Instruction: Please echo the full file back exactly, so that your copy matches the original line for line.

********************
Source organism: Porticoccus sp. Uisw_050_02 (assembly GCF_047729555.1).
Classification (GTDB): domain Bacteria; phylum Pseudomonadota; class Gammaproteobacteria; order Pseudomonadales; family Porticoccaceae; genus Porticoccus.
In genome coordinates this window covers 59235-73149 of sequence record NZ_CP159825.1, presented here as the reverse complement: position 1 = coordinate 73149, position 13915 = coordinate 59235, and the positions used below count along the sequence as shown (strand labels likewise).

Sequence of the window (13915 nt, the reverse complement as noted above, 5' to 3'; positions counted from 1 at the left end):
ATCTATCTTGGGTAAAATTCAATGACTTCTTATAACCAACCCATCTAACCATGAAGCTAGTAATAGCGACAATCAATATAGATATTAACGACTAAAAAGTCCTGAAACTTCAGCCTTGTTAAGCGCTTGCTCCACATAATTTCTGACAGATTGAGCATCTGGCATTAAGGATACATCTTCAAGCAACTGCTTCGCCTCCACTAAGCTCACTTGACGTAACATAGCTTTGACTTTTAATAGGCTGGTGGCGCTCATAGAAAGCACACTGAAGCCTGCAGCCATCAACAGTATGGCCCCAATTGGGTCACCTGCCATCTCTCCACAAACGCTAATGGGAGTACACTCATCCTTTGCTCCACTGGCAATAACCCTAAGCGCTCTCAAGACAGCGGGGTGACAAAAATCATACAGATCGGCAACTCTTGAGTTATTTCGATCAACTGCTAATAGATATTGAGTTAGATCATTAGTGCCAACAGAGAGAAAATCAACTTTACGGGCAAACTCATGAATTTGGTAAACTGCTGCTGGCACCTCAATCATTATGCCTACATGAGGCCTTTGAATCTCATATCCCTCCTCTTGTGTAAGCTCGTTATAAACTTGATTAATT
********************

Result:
Source organism: Porticoccus sp. Uisw_050_02 (assembly GCF_047729555.1).
Classification (GTDB): domain Bacteria; phylum Pseudomonadota; class Gammaproteobacteria; order Pseudomonadales; family Porticoccaceae; genus Porticoccus.
In genome coordinates this window covers 59235-73149 of sequence record NZ_CP159825.1, presented here as the reverse complement: position 1 = coordinate 73149, position 13915 = coordinate 59235, and the positions used below count along the sequence as shown (strand labels likewise).

Sequence of the window (13915 nt, the reverse complement as noted above, 5' to 3'; positions counted from 1 at the left end):
ATCTATCTTGGGTAAAATTCAATGACTTCTTATAACCAACCCATCTAACCATGAAGCTAGTAATAGCGACAATCAATATAGATATTAACGACTAAAAAGTCCTGAAACTTCAGCCTTGTTAAGCGCTTGCTCCACATAATTTCTGACAGATTGAGCATCTGGCATTAAGGATACATCTTCAAGCAACTGCTTCGCCTCCACTAAGCTCACTTGACGTAACATAGCTTTGACTTTTAATAGGCTGGTGGCGCTCATAGAAAGCACACTGAAGCCTGCAGCCATCAACAGTATGGCCCCAATTGGGTCACCTGCCATCTCTCCACAAACGCTAATGGGAGTACACTCATCCTTTGCTCCACTGGCAATAACCCTAAGCGCTCTCAAGACAGCGGGGTGACAAAAATCATACAGATCGGCAACTCTTGAGTTATTTCGATCAACTGCTAATAGATATTGAGTTAGATCATTAGTGCCAACAGAGAGAAAATCAACTTTACGGGCAAACTCATGAATTTGGTAAACTGCTGCTGGCACCTCAATCATTATGCCTACATGAGGCCTTTGAATCTCATATCCCTCCTCTTGTGTAAGCTCGTTATAAACTTGATTAATT